Shudipta Baruah, Nagaon, Assam

    Awesome article. Please allow me to chip in my "two cents" too. In my opinion, Tanglish is not a fad or a popular thing with the urban few in Chennai. It’s the start of the death of a language. Like our ideas, inventions and discoveries, we have also started borrowing words from the West. Thus only a small fraction of the huge computer-literate population of Chennai knows that a computer is called a kanippori in Tamil.
    Mani Munikrishnan, on e-mail

  • Calling Kajol
    Dec 10, 2001

    Outlook in its story Second Best (November 26) forgot to include one actress in its list of past divas—Kajol. The lady has such memorable hits as Baazigar, DDLJ, KKHH, Ishq, Pyar Kiya To Darna Kya and Dushman to her credit compared to Karisma’s second lead in Dil to Pagal Hai, Raja Hindustani and Biwi No. 1. Pity she got married and lost her way thereafter.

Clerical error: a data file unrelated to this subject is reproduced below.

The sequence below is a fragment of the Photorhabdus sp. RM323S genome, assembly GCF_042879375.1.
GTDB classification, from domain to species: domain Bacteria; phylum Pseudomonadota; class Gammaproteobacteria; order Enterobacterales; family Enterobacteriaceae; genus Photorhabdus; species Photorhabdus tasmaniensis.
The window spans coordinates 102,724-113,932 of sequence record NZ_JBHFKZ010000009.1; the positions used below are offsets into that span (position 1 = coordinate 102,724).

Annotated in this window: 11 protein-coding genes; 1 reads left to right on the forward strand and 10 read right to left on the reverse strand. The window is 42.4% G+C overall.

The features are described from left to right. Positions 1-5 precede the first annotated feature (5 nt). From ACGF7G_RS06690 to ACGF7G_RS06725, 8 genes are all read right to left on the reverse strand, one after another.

Samarth Srivastava, Bombay

  • Hungry and Angry
    Dec 10, 2001

    I’m a Japanese staying in Bangalore and picked up your magazine last week to find out about the best restaurants in the city (India’s Best Restaurants, November 18). But your cover story only left me angry—your choices are at least two years old. The newly-opened Leela Hotel restaurant is the current number one in Bangalore and serves the best Chinese, Indian and Italian food. And rather than Sunny’s, it’s the Italian restaurant of the Park Hotel which serves the best Italian fare. As for Taipan, it certainly does not serve the best Chinese in Bangalore. There is in fact no good Chinese food in Bangalore because of poor vegetables, lack of fresh seafood and poor chefs.
    Murase, Bangalore

  • Unfair Comparison
    Dec 10, 2001

    Apropos the article Guardian of the Letter (November 12) on cji S.P. Bharucha. The reference to law minister Arun Jaitley as "a sophisticated version of H.R. Bhardwaj" is a little unfair to the former. Probably after M.C. Chagla, Jaitley is the most astute and aware law minister in India. If there is any criticism that holds good against our judicial system, it’s that judicial appointments in higher judiciary leave much to be desired.